Thought Starters

QOTW 2013: Week 31: I can’t help you. I just work here!

When did it become justifiable for simple competence to be a benchmark for success?

A long time ago when I was a pup in the Interior Design industry I worked for a fledgling firm that was just making its way into the world of design. The owners were already somewhat seasoned but hadn’t had a ton of experience running and managing an Interior Design firm.

They are doing just fine.

The reason I bring this up is that I remembered a moment in time when I was on my way to a client meeting with one of the principals who said to me, “Ralph, you have to understand that in this industry we are in servitude.”

Servitude, huh?

Well, at the time, as a design consultant, I had an issue with the notion of servitude.

I still do.

It’s the wrong way to describe the service we bring to our clients but what that comment did make me realize is that if we are not exceptional at servicing our clients we wouldn’t be working for too long. Certainly there are many, many factors to getting work, keeping it and being sought after.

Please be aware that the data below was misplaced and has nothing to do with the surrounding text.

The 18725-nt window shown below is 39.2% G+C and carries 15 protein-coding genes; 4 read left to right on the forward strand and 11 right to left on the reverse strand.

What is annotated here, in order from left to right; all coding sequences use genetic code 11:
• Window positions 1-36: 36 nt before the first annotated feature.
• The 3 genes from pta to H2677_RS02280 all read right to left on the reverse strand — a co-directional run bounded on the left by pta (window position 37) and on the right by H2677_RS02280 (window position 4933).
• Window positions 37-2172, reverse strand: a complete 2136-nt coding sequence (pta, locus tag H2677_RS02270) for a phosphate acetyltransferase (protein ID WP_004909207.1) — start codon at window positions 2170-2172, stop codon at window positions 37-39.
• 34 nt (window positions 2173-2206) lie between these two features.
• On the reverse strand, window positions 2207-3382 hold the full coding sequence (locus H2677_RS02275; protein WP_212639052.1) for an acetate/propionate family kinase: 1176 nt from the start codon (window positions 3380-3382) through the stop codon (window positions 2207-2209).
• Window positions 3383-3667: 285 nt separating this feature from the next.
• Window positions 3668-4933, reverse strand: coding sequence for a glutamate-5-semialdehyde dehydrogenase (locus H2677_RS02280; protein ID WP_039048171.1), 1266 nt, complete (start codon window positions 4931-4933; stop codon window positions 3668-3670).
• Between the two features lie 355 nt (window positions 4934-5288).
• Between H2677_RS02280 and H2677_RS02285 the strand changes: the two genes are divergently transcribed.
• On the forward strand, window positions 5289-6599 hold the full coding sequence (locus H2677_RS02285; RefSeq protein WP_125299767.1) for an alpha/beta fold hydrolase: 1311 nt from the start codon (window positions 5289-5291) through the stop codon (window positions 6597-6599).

Many, many factors.

The choices I made in my career as an Interior Designer have always lead me to offer the best service I can. Making intelligent choices, keeping my client’s informed of their options, offering the best solutions based on the constraints and managing expectations have driven what I have done over the past 20 plus years.

That, my friends, is how I roll.

Thereby, you can’t possibly imagine how frustrated I was with a recent experience with our local Telco, Rogers Cable. You see, we decided to change our cable service and in the process discovered that we had been paying, every month, for a piece of rental equipment that we no longer had in our possession.